Like many readers, I’ve pieced together what I know about Norse mythology from reading Garner’s The Weirdstone of Brisingamen and Farmer’s The Sea of Trolls, meeting the bed-ridden Odin in Adams’ The Long, Dark Tea-Time of the Soul, tracing the branches of Yggdrasil in Chabon’s Summerland, and delighting in the feats of Thor and glimpses of Loki in movies, TV shows, and books as disparate as The Avengers, Supernatural, and Neil Gaiman’s own American Gods. Most of us know at least one of these stories.
Gaiman’s new book Norse Mythology brings some of the most famous stories together in a narrative that begins with the creation of Asgard and ends with predictions of Ragnarok. It’s quite readable, if somewhat bare—the stories are told simply, without the thousand crazy points of overlap and echo that are so much fun in other tellings. It’s like we’re being told a familiar story pitched to the understanding of a younger sibling.
The story-teller is a master, though. With extreme economy, he gets across complicated ideas, especially about Loki, that always-slippery character:
“So now you know: that is how the gods got their greatest treasures. It was Loki’s fault. Even Thor’s hammer was Loki’s fault. That was the thing about Loki. You resented him even when you were at your most grateful, and you were grateful to him even when you hated him the most.”
Some of the parts that could be presented as scandalous are told in a way that eliminates the suggestive possibilities, as when Loki lures away a stallion in order to save himself from the wrath of the other gods. We are told that he
“stayed away for the best part of a year, and when he showed up again, he was accompanied by a gray foal.
It was a beautiful foal, although it had eight legs instead of the usual four, and it followed Loki wherever he went, and nuzzled him, and treated Loki as if he were its mother. Which, of course, was the case.”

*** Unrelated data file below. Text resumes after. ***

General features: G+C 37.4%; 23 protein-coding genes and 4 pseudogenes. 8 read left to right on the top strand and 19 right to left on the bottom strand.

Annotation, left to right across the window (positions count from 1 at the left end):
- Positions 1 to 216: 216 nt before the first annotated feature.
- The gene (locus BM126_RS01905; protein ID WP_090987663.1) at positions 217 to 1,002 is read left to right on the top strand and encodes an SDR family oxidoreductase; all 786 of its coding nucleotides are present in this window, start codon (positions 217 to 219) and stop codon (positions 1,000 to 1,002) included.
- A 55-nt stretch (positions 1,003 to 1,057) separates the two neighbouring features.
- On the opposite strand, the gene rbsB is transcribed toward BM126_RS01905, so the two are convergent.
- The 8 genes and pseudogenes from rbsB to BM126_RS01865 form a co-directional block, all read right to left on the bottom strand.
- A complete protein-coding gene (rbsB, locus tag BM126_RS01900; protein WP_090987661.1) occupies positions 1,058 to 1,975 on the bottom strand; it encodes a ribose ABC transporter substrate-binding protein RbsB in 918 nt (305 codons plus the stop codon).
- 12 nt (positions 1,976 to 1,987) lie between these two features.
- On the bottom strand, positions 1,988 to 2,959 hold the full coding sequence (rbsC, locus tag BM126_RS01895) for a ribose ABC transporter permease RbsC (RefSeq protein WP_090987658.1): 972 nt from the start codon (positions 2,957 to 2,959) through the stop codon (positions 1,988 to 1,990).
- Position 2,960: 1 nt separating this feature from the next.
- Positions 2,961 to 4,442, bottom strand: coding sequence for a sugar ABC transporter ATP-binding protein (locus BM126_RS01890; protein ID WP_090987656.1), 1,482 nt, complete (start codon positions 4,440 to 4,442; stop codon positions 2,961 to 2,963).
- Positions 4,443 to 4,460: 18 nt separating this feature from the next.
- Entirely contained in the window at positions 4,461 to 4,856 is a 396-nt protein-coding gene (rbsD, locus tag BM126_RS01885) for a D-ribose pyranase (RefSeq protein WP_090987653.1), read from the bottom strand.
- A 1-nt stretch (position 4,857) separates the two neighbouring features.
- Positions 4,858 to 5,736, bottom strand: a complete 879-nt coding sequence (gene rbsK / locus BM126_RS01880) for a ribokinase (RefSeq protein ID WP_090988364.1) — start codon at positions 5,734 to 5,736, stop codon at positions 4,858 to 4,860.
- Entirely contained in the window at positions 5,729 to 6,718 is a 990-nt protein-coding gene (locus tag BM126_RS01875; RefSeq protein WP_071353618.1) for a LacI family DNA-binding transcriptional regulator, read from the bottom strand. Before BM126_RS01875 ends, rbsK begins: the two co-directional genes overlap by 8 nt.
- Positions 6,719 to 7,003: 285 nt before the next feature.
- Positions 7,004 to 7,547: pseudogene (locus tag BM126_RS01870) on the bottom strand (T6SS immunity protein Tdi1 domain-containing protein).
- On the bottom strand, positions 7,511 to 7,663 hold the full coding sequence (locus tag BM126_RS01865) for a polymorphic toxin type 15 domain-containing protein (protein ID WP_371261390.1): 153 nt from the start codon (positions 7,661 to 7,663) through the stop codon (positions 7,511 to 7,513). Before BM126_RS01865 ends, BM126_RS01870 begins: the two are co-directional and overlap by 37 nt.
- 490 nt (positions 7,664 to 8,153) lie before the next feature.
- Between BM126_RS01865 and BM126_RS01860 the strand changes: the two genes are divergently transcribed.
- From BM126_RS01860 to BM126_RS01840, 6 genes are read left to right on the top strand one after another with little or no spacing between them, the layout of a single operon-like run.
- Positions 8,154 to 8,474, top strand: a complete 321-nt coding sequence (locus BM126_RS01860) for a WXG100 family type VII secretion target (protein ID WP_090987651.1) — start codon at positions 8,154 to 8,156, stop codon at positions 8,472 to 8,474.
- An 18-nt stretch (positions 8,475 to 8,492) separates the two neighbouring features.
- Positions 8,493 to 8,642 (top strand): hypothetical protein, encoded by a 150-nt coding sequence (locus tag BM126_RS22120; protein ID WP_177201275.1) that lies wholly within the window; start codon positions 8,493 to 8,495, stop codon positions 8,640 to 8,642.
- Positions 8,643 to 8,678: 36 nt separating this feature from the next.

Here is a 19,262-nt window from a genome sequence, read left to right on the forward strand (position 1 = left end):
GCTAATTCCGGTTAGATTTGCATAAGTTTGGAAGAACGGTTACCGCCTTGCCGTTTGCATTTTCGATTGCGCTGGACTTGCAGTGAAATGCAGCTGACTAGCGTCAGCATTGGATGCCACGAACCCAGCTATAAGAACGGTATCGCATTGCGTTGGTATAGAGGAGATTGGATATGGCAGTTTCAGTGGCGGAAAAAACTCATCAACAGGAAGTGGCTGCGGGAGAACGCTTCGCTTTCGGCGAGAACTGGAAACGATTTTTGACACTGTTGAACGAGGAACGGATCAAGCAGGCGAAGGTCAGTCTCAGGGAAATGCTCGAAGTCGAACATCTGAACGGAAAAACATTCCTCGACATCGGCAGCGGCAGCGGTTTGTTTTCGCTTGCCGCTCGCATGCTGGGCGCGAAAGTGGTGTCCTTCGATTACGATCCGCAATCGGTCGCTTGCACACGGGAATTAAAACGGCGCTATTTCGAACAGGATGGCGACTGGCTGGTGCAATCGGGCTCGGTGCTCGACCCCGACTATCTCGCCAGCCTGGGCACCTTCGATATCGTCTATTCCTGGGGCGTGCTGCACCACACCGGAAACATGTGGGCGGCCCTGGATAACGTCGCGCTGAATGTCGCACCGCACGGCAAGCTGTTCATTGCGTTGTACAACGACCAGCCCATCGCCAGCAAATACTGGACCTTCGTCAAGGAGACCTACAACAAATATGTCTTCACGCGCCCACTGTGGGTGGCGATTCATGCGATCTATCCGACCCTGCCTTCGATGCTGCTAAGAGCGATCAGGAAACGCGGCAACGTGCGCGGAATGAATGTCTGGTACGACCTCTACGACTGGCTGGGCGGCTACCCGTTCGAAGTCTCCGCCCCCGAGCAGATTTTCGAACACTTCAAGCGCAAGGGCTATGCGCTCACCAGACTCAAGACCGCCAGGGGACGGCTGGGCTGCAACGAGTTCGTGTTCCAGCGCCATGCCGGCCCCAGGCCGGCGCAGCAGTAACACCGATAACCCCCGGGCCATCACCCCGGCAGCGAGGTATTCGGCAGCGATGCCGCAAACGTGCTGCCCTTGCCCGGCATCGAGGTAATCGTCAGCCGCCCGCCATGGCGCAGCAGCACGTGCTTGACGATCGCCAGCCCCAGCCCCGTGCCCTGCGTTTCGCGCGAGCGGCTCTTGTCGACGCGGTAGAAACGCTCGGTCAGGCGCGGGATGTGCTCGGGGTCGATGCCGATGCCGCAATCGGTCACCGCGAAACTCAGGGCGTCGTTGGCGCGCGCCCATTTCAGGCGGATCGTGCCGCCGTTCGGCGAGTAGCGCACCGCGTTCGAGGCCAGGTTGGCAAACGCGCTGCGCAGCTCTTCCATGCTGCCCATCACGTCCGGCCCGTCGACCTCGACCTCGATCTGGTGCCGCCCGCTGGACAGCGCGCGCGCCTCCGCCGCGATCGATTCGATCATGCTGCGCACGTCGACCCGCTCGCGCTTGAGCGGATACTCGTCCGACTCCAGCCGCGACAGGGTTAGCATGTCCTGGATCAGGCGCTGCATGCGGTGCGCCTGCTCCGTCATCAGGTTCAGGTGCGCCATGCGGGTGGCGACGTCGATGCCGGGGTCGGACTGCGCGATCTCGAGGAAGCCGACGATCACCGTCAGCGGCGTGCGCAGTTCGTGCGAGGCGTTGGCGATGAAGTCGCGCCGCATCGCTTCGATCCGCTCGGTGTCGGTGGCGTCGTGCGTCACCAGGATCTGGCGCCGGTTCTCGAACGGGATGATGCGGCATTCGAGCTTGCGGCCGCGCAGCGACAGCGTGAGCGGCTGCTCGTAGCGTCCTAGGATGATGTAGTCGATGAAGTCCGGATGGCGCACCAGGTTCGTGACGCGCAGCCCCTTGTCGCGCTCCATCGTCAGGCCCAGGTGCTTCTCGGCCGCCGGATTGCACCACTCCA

The exciting parts are still exciting, but told in a way that makes me think of William Goldman having his grandfather/storyteller interrupt the narrative to tell his young listener that the princess bride “does not get eaten by eels at this time.” When Gaiman tells the story of how Thor performs what turns out to be a marvelous feat of strength, we are shown only that he has been asked to wrestle a giant’s old nurse, or foster mother:
“He did not want to hurt her.
They stood together, facing each other. The first to get the other down onto the ground would win. Thor pushed the old woman and he pulled her, he tried to move her, to trip her, to force her down, but she might as well have been made of rock for all the good it did.”
Only afterwards are we told that the old woman
“was Elli, old age, No one can beat old age, because in the end she takes each of us, makes us weaker and weaker until she closes our eyes for good. All of us except you, Thor. You wrestled old age, and we marveled that you stayed standing, that even when she took power over you, you fell down only onto one knee.”
The simplicity of the story-telling has its charms, particularly when it comes to the intricacies of the gods’ magic:
“When the gods felt age beginning to touch them, to frost their hair or ache their joints, then they would go to Idunn. She would open her box and allow the god or goddess to eat a single apple. As they ate it, their youth and power would return to them. Without Idunn’s apples, the gods would scarcely be gods…”
The characterization of the different gods is consistent throughout the volume. Thor, for example, is always completely guileless:
“Tyr said to Thor, ‘I hope you know what you are doing.’
‘Of course I do,’ said Thor. But he didn’t. He was just doing whatever he felt like doing. That was what Thor did best.”
The simplicity of the story-telling extends even to a description of necromancy. When Odin is disturbed about the fate of his beloved son Balder:
“He stood by the grave at the end of the world, and in that place he invoked the darkest of runes and called on old powers, long forgotten. He burned things, and he said things, and he charmed and he demanded. The storm wind whipped at his face, and then the wind died and a woman stood before him on the other side of the fire, her face in the shadows.
‘It was a hard journey, coming back from the land of the dead,’ she told him.”
All of the best stories of Norse mythology are told here, but in a way I would find suitable for reading to drowsy children right before bedtime.